The region’s largest retailers continue to expand, as do multinational companies, in this growing markets.

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All the leading multinational fast-moving consumer goods (FMCG) companies are present in the Middle East. And they all have different strategies for running their businesses in the region—some have their own offices and production plants; others have offices and outsource production to private-label contract manufacturers in the region; some have distribution and retail centers only; others prefer a mixture of different strategies for different product lines.

Such decisions are driven in part by regulatory requirements and restrictions but also by the fact that the region is very diverse. So working with local distributers, who know how to market to local tastes, is often advantageous.

Henkel, Unilever, and Procter & Gamble are all introducing new products targeting the Middle East market. Henkel of Germany, for example, has Gliss Restore & Refresh shampoo, which is touted as the world’s first hair product that can solve hair care problems caused by lack of ventilation under a headscarf. And Unilever has tweaked fragrances and packaging to appeal to local tastes.

Foreign and local FMCG firms share a desire to tap into such a dynamic retail region, which boasts a growing and young population, strong GDP growth and increasing consumer spending.

The retail industry in Gulf Cooperation Council countries is, according to Alpen Capital, expected to grow at more than a 7% rate between 2013 and 2018 to reach over $280 billion in market capitalization. Saudi Arabia holds the largest share in the region’s retail industry—estimated at 46.4% of the region’s total sales in 2013—and the country’s share of retail sales is likely to increase to 47.1% in 2018. Euromonitor International analysts predict that Saudi Arabia’s beauty and personal care market will rise to roughly $7.5 billion in 2018, up from $4.1 billion last year, so the growth potential is enticing. The Middle Eastern personal care market is the second-fastest-growing beauty and personal care products market in the world and has been for the past six years.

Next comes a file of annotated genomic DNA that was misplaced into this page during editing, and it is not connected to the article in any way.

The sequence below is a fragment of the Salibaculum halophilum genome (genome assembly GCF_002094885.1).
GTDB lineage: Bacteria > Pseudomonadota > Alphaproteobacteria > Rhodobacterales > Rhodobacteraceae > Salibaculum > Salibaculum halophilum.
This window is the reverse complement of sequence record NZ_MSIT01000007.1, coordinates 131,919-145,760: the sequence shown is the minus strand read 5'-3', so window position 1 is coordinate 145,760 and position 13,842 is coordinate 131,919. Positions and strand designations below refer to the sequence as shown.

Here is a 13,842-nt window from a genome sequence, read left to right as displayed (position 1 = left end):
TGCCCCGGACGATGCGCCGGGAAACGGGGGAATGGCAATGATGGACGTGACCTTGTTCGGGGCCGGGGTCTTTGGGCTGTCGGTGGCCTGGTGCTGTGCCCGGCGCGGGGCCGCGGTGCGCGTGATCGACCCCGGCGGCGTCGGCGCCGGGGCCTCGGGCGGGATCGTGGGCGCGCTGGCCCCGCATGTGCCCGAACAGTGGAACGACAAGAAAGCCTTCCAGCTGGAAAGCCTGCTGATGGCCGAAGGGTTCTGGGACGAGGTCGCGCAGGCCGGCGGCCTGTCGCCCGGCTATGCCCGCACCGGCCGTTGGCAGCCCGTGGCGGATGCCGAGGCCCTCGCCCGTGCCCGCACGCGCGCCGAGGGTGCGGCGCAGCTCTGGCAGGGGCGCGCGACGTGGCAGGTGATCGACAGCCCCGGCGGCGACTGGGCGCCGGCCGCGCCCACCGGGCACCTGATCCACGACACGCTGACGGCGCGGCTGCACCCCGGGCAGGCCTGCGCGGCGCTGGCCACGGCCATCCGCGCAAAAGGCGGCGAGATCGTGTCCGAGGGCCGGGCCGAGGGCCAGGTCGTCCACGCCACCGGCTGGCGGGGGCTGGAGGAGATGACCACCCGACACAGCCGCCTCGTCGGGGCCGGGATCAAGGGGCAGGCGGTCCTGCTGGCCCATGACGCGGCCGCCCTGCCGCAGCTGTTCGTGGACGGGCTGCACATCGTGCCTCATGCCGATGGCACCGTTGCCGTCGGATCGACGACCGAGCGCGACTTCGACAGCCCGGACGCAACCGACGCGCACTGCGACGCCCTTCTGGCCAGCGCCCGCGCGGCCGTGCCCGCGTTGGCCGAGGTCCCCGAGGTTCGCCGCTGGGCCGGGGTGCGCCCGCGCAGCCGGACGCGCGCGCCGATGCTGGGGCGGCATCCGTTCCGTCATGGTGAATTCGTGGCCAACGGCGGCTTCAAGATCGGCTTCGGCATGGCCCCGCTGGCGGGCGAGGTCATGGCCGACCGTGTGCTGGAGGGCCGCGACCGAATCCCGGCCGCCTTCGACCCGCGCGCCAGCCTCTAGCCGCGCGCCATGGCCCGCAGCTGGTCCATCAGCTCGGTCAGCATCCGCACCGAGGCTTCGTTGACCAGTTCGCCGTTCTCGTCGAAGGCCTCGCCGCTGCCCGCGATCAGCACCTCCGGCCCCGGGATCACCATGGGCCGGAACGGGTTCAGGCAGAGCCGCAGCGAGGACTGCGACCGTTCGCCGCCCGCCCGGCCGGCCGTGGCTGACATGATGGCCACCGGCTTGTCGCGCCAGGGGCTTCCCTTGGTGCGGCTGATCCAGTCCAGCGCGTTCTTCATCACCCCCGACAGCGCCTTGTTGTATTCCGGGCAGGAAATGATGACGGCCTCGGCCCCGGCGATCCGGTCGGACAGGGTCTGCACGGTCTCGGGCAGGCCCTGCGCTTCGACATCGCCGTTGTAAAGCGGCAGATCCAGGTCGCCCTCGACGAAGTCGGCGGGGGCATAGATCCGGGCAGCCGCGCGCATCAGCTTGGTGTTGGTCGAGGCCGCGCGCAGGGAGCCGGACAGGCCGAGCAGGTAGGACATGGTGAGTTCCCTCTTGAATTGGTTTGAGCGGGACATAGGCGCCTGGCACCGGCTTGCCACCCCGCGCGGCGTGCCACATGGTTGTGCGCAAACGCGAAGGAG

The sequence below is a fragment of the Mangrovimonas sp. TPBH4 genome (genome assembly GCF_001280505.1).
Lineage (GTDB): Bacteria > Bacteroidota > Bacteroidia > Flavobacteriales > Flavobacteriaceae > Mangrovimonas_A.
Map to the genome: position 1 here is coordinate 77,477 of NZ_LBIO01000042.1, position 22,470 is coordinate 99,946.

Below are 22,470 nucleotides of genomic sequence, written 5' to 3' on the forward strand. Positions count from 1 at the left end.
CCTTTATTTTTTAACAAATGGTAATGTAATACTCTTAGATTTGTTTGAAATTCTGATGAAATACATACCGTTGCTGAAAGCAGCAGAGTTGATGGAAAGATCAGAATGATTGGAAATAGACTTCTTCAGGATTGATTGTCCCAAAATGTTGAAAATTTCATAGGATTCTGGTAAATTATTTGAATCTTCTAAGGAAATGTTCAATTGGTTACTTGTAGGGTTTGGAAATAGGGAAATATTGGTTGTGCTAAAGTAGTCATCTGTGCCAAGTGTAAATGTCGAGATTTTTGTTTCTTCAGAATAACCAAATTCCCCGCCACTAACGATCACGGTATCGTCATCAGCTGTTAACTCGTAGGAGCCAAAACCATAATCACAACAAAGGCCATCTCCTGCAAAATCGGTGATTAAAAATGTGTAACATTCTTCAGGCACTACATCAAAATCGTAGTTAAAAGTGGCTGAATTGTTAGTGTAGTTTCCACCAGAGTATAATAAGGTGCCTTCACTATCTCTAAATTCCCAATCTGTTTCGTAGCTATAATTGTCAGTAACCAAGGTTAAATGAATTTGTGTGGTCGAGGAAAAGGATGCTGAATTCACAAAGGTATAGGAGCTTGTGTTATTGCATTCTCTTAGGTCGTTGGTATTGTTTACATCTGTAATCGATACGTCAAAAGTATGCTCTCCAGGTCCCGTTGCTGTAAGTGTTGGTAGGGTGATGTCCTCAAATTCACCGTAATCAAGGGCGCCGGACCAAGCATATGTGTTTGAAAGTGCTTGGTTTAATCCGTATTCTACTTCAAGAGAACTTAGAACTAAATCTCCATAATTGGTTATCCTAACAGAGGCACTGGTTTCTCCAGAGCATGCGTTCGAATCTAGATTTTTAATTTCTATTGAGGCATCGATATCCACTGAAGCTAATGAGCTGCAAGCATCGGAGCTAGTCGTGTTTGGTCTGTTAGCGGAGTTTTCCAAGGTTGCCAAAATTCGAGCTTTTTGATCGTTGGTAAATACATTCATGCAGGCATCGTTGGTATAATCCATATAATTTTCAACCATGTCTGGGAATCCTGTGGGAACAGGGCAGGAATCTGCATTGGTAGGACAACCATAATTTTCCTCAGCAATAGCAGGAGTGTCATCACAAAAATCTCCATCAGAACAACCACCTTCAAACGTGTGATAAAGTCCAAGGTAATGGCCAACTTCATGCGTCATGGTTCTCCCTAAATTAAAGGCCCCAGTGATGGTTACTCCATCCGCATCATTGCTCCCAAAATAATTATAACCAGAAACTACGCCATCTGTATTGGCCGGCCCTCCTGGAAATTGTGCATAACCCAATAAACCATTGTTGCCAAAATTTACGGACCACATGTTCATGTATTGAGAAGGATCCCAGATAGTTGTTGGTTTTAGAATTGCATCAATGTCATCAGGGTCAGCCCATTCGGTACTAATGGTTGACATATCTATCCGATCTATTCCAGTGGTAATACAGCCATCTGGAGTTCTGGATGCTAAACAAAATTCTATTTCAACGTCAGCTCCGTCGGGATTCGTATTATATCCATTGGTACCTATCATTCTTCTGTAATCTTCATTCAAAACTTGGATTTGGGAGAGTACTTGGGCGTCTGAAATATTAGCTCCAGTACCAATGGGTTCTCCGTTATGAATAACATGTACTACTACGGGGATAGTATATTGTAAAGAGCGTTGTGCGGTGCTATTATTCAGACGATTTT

Rapid urbanization (in the UAE, more than 65% of the population lives in Abu Dhabi and Dubai) is also influencing the market. Indeed, consumers in the region are demanding more experience-rich retail shopping trips.

Jon Wright, Europe, Middle East & Africa region manager at international food and grocery research company IGD, says that new selling space will continue to be added during 2015, with large-scale expansion plans announced by LuLu, Majid Al Futtaim, Casino and others. “Hypermarkets will remain the core format for many, enabling retailers to anchor new shopping malls, the space to sell across a wide range of categories and the opportunity to create destination areas that drive footfall.”

Youssef Al-Qafari, CEO of Saudi retailer Al Othaim Markets, says large international retailers are expanding and increasing their presence in the region to compensate for the slow (and sometimes negative) growth in major retail markets in the US and Europe. “We believe that in the GCC and, more specifically, in Saudi Arabia, the retail market is still severely underserved, and lots of opportunity stands out.”

IGD’s Wright says the continued expansion of the region’s largest retailers, especially within emerging sectors such as convenience and pharmacy, is putting independent and smaller chains under renewed pressure. “The issue is being accentuated by local governments, in specific markets, favoring larger operators as part of modernization programs,” he says.

In addition, there is the potential for a slower pace of overall economic growth in the region in 2015. Wright adds: “As the shine comes off the region’s mega-malls, with shoppers increasingly favoring smaller neighborhood-based ‘community malls’ and spending in convenience stores grows, smaller chains are likely to be increasingly squeezed out by larger rivals.”